Treasures of the heart

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A unique home filled with unusual features

By Lisa King

Walking into the home of Al and Goldie Smith at Christmastime could either be a child’s dream or an adult’s delight, with four large Christmas trees, red and white poinsettias placed throughout the home, and two vases of brilliant green holly with bright red berries on the fireplace mantel.


“Those aren’t fake. We grow them right here,” Smith said, pointing to the holly.

The living room contains two of the trees, one of them a stately Christmas tree at the entrance with a smaller, silver Christmas tree at the other end of the room.

That tree, perhaps unspectacular at first, is much more interesting upon closer inspection.

The tree, Smith explained, once belonged to Colonel Harlan Sanders, and a collection of Colonel Sanders’ memorabilia is nestled underneath the tree, items that Smith has picked up at an auction years ago.

Teddy bears wearing Christmas attired sit on the newel posts of the curving stairway in the foyer, a place of classic beauty and taste, with polished granite flooring, featuring life-sized Greek-style statutes of bronze and marble positioned at the foot of each side of a dual staircase that sweeps upward from both sides of the room.

Smith, a retired contractor from Hazard, said he fell in love with Shelby County as a boy of 12 when he passed through while on his way to visit his sister in Louisville.

“I told her I wanted to live there someday, and when I retired, I moved here,” he said.

Here is a 2-story Colonial style home, with four bedrooms, three baths, a living room, formal dining room, kitchen and library, situated on 16 acres at the corner of U.S. 60 and Fields Lane, just east of Simpsonville.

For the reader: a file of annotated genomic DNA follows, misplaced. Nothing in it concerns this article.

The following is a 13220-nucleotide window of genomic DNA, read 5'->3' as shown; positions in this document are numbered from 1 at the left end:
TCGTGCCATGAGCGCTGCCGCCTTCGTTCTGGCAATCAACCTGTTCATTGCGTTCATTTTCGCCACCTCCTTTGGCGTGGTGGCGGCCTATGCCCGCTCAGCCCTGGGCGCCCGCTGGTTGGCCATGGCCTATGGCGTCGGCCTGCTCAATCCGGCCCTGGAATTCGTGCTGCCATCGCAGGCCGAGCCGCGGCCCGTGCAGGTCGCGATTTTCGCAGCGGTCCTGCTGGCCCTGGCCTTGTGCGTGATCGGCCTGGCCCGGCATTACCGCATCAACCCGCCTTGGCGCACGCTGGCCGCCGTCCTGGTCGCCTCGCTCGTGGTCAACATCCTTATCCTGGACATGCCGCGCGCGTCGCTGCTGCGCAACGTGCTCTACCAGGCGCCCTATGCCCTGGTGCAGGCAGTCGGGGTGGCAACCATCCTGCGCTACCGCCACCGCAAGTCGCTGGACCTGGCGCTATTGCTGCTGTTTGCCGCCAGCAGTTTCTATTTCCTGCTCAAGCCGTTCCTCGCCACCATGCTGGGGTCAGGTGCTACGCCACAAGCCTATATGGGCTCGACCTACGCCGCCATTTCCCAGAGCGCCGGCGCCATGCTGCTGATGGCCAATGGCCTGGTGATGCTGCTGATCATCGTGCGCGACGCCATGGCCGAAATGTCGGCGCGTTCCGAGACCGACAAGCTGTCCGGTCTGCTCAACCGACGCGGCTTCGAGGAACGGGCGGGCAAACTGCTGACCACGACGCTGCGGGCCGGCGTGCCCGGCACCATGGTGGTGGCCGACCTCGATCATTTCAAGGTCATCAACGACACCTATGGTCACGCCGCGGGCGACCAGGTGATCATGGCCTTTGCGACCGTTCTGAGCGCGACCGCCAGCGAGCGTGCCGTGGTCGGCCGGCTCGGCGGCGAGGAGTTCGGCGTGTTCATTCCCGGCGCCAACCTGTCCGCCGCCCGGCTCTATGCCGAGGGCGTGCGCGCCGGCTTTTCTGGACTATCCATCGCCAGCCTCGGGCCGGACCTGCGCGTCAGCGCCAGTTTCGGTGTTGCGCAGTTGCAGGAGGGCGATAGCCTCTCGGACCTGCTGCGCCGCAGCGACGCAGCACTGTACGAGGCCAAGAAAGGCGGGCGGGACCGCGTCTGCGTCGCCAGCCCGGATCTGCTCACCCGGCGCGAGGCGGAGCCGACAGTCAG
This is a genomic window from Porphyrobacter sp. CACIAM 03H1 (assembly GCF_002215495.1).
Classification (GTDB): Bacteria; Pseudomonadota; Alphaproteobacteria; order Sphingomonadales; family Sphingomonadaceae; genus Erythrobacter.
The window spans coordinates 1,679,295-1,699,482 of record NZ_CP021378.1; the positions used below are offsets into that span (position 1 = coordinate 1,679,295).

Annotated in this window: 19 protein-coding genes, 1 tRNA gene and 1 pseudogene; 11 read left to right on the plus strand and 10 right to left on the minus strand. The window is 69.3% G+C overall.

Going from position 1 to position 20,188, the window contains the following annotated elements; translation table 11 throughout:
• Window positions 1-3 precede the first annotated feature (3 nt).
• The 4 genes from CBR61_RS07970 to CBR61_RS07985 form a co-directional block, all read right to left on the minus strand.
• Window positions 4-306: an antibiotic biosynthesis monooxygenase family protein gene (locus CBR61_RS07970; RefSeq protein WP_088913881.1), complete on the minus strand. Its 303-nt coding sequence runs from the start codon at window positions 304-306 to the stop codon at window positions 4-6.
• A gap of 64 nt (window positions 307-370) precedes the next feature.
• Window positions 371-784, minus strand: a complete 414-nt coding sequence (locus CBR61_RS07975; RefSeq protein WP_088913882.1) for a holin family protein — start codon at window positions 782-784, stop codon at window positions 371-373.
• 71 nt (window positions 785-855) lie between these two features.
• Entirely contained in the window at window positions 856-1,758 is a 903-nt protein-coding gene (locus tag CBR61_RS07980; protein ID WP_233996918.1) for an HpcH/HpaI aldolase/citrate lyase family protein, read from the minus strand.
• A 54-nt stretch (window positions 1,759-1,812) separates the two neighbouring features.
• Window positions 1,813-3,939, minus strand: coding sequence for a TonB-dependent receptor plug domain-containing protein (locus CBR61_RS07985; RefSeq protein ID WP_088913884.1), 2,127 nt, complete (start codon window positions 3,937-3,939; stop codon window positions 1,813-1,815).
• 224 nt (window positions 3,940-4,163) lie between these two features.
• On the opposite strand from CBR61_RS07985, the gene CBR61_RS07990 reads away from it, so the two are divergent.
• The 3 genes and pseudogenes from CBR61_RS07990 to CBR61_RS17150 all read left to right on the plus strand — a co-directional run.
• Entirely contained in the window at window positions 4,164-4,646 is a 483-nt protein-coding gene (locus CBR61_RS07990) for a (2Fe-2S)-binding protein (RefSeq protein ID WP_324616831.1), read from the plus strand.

Smith’s wife, Goldie, who is from Pennsylvania, said she and her husband both love the home’s foyer and the especially the sweeping double staircase in its foyer.

“I’d have to say that’s our favorite,” she said.

The house also features a large fountain depicting the four seasons in front of the structure, a well-manicured lawn containing some unusual items, such as two ocean buoys that have been painted with the likenesses of two of the couple’s late beloved cats, Tommy and Charcoal.

But what really catches the eye of passersby are two 40-foot telephone poles artfully decorated – one of them sports a clever arrangement of lights in the shape of a Christmas tree during the holidays, and the other has been made to look like a huge arrow that has been shot into the air and has come down and stuck in the front lawn.

Al Smith chuckled about that.

“I just tell people I don’t know where it came from; one day I woke up and it was just there,” he said.

You might correctly assume from that unusual ornament that the rest of the home is filled with unique wonders, as well, including a handmade scene depicting the 2-room log cabin that was Smith’s birthplace in Hazard. His attachment to his birthplace is why all the woodwork in house is made of oak imported from his hometown, he said.

The house features granite floors throughout the first floor, with a large formal dining room with two crystal chandeliers and stained glass windows in the kitchen and living room.

The home also contains a dozen bronze and marble statutes, mostly done in the Greek and Italian styles, of young women, some of which were commissioned by Smith. Others, such as “Lily,” a marble bust in the living room, are antique.

There are two huge bronze lions in the dining room and other sculptures scattered throughout.

Did Smith have any particular design in mind when furnishing his home that he has lived in since 1992, which he built after retiring from a career in operating his own contracting company all over the United States?

“No, I just know what I like,” he said.

Inside stuff

ADDRESS:5353 Shelbyville Road

OWNERS:Al and Goldie Smith

STATISTICS:4,400 square feet, 2 stories, 12 rooms, 1 fireplace

ARCHITECTURE: Colonial, painted white with a blue roof

BUILT:1992 by Al Smith

ENNUI: 52 doors, a double staircase in the foyer and granite flooring throughout